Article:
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Luring 1,000 jobs to Tampa area could cost local governments nearly $2 million

Published Nov. 13, 2012

TAMPA — Persuading three financial services companies to bring up to 1,000 jobs with better-than-average pay to Hillsborough County could cost city and county governments a total of nearly $2 million spread out in multiyear incentive packages.

Both the Tampa City Council and Hillsborough County Commission are scheduled Thursday to consider offering cash incentives to the Depository Trust & Clearing Corp. and Digital Risk LLC. The companies are in financial services, an industry the city has targeted and has had some success pursuing.

"It kind of fits in our sweet spot," Tampa economic opportunity administrator Bob McDonaugh said Monday.

A proposed expansion of Depository Trust's existing Tampa operations would include "high-level managerial and technology positions," Tampa Hillsborough Economic Development Corp. president Rick Homans said in a statement.

Likewise, he said, Digital Risk is looking to move here and would be a "welcome addition" to the local economy.

So the incentives, "if approved, will help us compete for those jobs," Homans said.

Depository Trust, based in New York, plans to create 255 new jobs either in Tampa or Jersey City, N.J.

The company first expanded to Tampa from lower Manhattan after the 9/11 terrorist attacks. It processes up to $1 trillion a day in Wall Street trades.

If it goes ahead with its proposed expansion here, Depository Trust would be expected to create jobs paying an average of $81,110 a year — twice the average salary in Florida. Its workforce here would grow from 530 to nearly 800. It also has said that by the end of 2013, it would invest $4.8 million more at its campus near Bruce B. Downs Boulevard and Interstate 75.

Digital Risk, based near Orlando, says it could bring up to 600 new jobs averaging nearly $50,000 a year to a yet-to-be-disclosed location in or near downtown Tampa.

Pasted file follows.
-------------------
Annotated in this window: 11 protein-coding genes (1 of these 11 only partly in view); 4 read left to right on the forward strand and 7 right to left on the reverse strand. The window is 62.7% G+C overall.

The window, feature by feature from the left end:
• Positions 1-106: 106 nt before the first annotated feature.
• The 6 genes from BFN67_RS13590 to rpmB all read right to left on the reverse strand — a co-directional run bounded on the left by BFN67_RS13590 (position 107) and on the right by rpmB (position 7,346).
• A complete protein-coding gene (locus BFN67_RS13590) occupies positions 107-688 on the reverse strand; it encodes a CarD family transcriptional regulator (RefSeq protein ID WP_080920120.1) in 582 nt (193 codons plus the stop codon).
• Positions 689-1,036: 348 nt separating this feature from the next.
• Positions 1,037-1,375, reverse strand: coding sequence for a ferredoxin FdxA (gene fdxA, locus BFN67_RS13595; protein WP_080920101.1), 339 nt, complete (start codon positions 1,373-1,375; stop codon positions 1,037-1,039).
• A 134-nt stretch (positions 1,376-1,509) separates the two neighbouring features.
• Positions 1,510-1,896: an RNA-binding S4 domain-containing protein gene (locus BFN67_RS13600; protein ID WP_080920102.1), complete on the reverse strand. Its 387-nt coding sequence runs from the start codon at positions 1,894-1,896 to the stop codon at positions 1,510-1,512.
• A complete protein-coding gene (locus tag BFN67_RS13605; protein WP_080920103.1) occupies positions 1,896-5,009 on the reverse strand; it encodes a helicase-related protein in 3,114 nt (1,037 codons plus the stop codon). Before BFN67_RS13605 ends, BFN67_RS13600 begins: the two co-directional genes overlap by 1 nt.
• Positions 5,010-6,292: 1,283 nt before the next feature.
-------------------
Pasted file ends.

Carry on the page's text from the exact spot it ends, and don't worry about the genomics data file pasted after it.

The privately held company provides analytical and risk-management services to buyers and sellers of mortgages and mortgage-backed securities. In a deal to receive state incentives, the company agreed to create 1,000 new jobs in cities around Florida. So far, 420 of those jobs have gone to Boca Raton or Jacksonville.

The city of Tampa's share of both incentives packages would total $918,500 — $468,500 over five years for Depository Trust and up to $450,000 over four to eight years to Digital Risk. With both companies, the incentives are consistent with what the city has offered in the past, McDonaugh said.

Hillsborough commissioners will consider incentives totaling $973,500:

• $468,500 to Depository Trust. As part of the city and the county incentive packages, the company would retain 35 jobs that it has already created in Tampa. If it chooses another state, those jobs would be transferred there.

• Up to $450,000 over four to eight years to Digital Risk, assuming that the company goes ahead with its plan to locate inside the city of Tampa.

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• Up to $55,000 over four years to a third, currently unidentified company that would be expected to bring 110 financial services jobs paying more than $51,200 a year to Temple Terrace. The company also would be expected to make a $6.6 million capital investment if it moves to Hillsborough.

Unlike DTCC or Digital Risk, the third company's name is not public at this point because it is seeking incentives through Florida's "qualified target industry," or QTI, tax refund program. It also is considering locations in Utah and Ohio.

The entire package of city, county and state incentives for the company would total $550,000, or $5,000 for each new job. Of that, $440,00 would come from the state of Florida. Homans said the Temple Terrace City Council last week voted to approve its share of $55,000.

Richard Danielson can be reached at or (813) 226-3403.